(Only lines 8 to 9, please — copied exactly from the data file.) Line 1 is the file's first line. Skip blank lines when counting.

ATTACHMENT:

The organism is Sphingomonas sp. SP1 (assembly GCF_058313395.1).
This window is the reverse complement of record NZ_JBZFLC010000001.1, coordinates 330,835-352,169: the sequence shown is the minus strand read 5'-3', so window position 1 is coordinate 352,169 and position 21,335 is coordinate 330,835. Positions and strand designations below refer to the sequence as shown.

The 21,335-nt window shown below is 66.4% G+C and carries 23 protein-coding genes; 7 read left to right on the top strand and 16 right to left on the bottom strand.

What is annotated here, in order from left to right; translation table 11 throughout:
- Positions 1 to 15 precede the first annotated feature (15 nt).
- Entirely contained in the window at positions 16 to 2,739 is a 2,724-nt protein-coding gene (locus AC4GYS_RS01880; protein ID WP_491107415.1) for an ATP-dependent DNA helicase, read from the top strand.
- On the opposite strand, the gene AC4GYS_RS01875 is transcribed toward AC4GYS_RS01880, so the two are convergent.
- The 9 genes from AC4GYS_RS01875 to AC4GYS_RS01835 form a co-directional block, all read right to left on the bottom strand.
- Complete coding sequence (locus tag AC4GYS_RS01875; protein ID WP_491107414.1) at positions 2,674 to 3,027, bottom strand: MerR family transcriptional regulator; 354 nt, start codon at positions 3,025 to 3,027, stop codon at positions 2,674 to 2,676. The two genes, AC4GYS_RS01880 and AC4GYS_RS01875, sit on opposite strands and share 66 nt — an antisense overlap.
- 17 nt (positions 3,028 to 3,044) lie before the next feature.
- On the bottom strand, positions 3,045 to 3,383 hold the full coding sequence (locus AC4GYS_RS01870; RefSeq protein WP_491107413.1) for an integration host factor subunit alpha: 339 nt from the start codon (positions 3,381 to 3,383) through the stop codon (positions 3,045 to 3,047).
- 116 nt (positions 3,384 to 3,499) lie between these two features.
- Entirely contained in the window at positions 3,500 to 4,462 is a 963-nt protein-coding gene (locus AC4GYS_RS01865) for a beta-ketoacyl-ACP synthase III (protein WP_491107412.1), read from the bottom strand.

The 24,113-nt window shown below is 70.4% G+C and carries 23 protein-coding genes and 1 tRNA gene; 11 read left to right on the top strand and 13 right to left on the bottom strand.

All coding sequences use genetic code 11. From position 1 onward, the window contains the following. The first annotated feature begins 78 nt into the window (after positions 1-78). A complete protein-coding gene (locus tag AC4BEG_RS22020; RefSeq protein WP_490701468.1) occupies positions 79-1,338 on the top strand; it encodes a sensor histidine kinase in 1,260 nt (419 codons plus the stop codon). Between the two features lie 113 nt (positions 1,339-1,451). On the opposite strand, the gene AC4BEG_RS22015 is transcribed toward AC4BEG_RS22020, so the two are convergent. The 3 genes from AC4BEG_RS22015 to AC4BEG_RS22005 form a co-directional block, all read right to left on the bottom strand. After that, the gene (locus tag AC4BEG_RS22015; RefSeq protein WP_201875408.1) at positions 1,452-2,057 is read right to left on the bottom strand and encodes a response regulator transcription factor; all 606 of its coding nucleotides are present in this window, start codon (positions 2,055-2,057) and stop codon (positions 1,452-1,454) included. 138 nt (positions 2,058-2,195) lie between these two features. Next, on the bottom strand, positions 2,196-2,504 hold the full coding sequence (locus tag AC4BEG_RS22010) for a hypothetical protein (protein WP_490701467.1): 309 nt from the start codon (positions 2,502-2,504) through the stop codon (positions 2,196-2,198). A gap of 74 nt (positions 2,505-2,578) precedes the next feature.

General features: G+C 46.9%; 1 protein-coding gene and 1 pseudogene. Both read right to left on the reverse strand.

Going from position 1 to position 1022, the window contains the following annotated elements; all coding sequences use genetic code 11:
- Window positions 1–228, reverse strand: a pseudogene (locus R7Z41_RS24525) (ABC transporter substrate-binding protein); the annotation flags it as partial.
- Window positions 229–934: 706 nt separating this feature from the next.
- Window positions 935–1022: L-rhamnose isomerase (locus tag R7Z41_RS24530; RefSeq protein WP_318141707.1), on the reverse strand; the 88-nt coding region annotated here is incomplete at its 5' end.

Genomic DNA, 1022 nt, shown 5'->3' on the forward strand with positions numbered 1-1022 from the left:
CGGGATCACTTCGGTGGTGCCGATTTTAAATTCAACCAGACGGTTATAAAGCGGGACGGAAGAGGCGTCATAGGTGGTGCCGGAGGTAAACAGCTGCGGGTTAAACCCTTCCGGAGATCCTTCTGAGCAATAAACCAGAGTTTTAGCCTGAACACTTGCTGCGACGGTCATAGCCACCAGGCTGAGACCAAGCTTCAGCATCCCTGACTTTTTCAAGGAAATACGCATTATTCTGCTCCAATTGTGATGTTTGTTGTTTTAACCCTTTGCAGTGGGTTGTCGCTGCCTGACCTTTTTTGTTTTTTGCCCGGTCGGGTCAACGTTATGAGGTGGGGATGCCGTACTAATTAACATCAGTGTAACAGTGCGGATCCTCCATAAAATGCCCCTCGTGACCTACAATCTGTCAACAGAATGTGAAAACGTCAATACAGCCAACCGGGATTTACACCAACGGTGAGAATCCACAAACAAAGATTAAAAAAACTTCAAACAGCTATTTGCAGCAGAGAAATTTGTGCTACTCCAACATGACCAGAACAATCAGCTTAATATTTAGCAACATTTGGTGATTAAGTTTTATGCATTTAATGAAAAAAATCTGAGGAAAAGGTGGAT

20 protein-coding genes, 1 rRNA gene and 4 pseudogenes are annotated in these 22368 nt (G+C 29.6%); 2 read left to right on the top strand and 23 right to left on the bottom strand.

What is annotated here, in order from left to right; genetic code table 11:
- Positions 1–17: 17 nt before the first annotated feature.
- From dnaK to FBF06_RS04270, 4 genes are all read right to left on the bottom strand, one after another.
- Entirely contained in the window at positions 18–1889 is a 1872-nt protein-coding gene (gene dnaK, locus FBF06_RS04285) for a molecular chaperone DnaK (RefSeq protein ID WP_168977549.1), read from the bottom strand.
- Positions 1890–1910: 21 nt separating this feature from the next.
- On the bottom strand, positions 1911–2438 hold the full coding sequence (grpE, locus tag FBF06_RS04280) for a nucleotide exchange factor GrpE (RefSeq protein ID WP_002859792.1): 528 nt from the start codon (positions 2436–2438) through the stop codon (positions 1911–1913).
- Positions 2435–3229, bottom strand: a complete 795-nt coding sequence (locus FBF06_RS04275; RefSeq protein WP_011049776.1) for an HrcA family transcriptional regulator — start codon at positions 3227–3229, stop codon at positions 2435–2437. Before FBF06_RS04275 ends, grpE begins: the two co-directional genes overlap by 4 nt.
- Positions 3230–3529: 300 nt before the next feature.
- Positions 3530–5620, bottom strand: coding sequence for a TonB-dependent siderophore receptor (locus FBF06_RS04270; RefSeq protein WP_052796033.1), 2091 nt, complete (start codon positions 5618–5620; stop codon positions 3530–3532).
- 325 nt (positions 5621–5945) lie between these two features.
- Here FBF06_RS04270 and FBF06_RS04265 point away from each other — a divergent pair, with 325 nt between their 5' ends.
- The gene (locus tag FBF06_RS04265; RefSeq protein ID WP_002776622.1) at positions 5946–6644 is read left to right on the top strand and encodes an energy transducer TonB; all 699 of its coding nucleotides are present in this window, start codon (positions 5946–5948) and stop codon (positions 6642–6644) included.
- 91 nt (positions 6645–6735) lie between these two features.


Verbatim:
- The 9 genes from AC4GYS_RS01875 to AC4GYS_RS01835 form a co-directional block, all read right to left on the bottom strand.
- Complete coding sequence (locus tag AC4GYS_RS01875; protein ID WP_491107414.1) at positions 2,674 to 3,027, bottom strand: MerR family transcriptional regulator; 354 nt, start codon at positions 3,025 to 3,027, stop codon at positions 2,674 to 2,676. The two genes, AC4GYS_RS01880 and AC4GYS_RS01875, sit on opposite strands and share 66 nt — an antisense overlap.